Find out how you could save over £1,000 a year with uSwitch here.

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Notes to editors

All research referred to was conducted by Opinium between 10th and 13th September amongst 1,004 respondents who have fallen into an overdraft in the last 12 months.

All overdraft fees and charges calculated via provider websites and/or Candid Money overdraft calculator assuming £285 overdrawn nine consecutive days per month, twelve times a year

  1. When asked have you gone into an authorised overdraft, 22% of people said yes (representing 11,662,579 people  nationally). When asked how many days in an average month was the balance of your current account in an authorised overdraft, the average amount was nine days. When asked ‘during the periods of time when you have been overdrawn, what is the average amount you are overdrawn in your authorised overdraft each month?’ The average response was £285.

    For customers of the big high street banks the difference in fees and interest between having this average overdraft with the average amount paid across the ten biggest high street banks £56.52 in fees and interest and the cheapest provider £1.56 (First Direct – 0% under £250 then 15.9% EAR) is £54.96. Therefore this means a total potential national saving of £640,975341.84 ( £54.96 x 11,662,579)

  1. When asked how many days in an average month was the balance of your current account in an authorised overdraft, the average amount was nine days. When asked ‘during the periods of time when you have been overdrawn, what is the average amount you are overdrawn in your authorised overdraft each month?’ The average response was £285.
  2. When asked how many days in an average month was the balance of your current account in an authorised overdraft, the average 18% said 20 days or more
  3. The average overdraft user (£285 for nine days) with a Natwest Reward current account will pay £87.36 annually in fees and interest; the average overdraft user with a First Direct current account will pay £1.56 annually
  4. When asked ‘Was there a specific reason why your current account balance goes / went into your overdraft?’, 23% of respondents answered ‘everyday spending i.e. grocery shopping’, 29% answered ‘regular bills e.g. energy, broadband’, and 15% answered ‘emergency spending e.g. car repairs, boiler’.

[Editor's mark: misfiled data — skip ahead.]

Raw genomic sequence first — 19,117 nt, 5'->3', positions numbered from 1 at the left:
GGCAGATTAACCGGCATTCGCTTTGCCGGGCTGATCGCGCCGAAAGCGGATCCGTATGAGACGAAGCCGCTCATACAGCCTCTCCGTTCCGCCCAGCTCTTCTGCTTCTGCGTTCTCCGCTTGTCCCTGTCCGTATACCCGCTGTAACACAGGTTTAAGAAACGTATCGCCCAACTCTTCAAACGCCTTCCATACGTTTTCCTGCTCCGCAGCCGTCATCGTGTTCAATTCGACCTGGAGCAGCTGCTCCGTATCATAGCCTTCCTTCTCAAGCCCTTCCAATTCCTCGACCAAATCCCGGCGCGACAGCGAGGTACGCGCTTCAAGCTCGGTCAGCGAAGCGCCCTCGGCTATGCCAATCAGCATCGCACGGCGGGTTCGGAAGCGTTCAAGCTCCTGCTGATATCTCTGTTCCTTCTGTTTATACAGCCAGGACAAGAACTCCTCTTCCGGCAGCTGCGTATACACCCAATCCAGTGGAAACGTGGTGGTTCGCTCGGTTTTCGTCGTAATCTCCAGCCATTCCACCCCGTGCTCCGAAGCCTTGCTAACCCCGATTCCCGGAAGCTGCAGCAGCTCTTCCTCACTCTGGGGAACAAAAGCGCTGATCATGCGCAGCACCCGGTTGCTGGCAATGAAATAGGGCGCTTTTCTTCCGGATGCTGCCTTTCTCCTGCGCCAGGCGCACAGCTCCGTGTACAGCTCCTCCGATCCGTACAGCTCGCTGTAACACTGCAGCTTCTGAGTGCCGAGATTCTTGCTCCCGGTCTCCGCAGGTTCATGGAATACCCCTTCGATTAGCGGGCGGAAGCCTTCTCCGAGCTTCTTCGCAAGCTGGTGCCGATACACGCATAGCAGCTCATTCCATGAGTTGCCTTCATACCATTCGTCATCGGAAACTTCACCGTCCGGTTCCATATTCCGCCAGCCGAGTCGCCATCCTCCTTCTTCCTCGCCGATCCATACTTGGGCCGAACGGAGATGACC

5. When asked ‘what is the charging and interest structure of your bank when you go into your overdraft?’. 21% of respondents answered ‘I don’t know’.
  6. When asked ‘Do you know whether you are able to switch your current account provider whilst overdrawn?’, 10% of respondents answered ‘Yes, for either authorised, or unauthorised overdraft’; 59% of respondents answered ‘Don’t know’.
  7. See table 1 for average cost of overdrafts for consumers using their overdraft for 9, 20 and 30 days.
  8. Information on each provider’s overdraft arrangements available at:
    Natwest – reward account / Royal Bank of Scotland – reward account – arranged overdraft usage fee of £6, interest at 19.89% EAR (variable)
    TSB Classic account – arranged overdraft usage fee of £6, interest at 19.84% EAR
    Santander – 123 current account – for overdraft balances below £2,000, £1 a day
    Barclays – Bank account – 75p per day
    Lloyds Bank – classic account – daily overdraft fee of 1p per £7 borrowed
    Halifax / Bank of Scotland classic account – daily overdraft fee of 1p per £7 borrowed
    HSBC – Bank Account – 19.9% EAR variable
    Nationwide – FlexAccount – 18.9% EAR (First 3 months free for new customers, switching to Nationwide)
    First Direct – current account – 0% EAR variable on the first £250. 15.9% EAR variable on anything above £250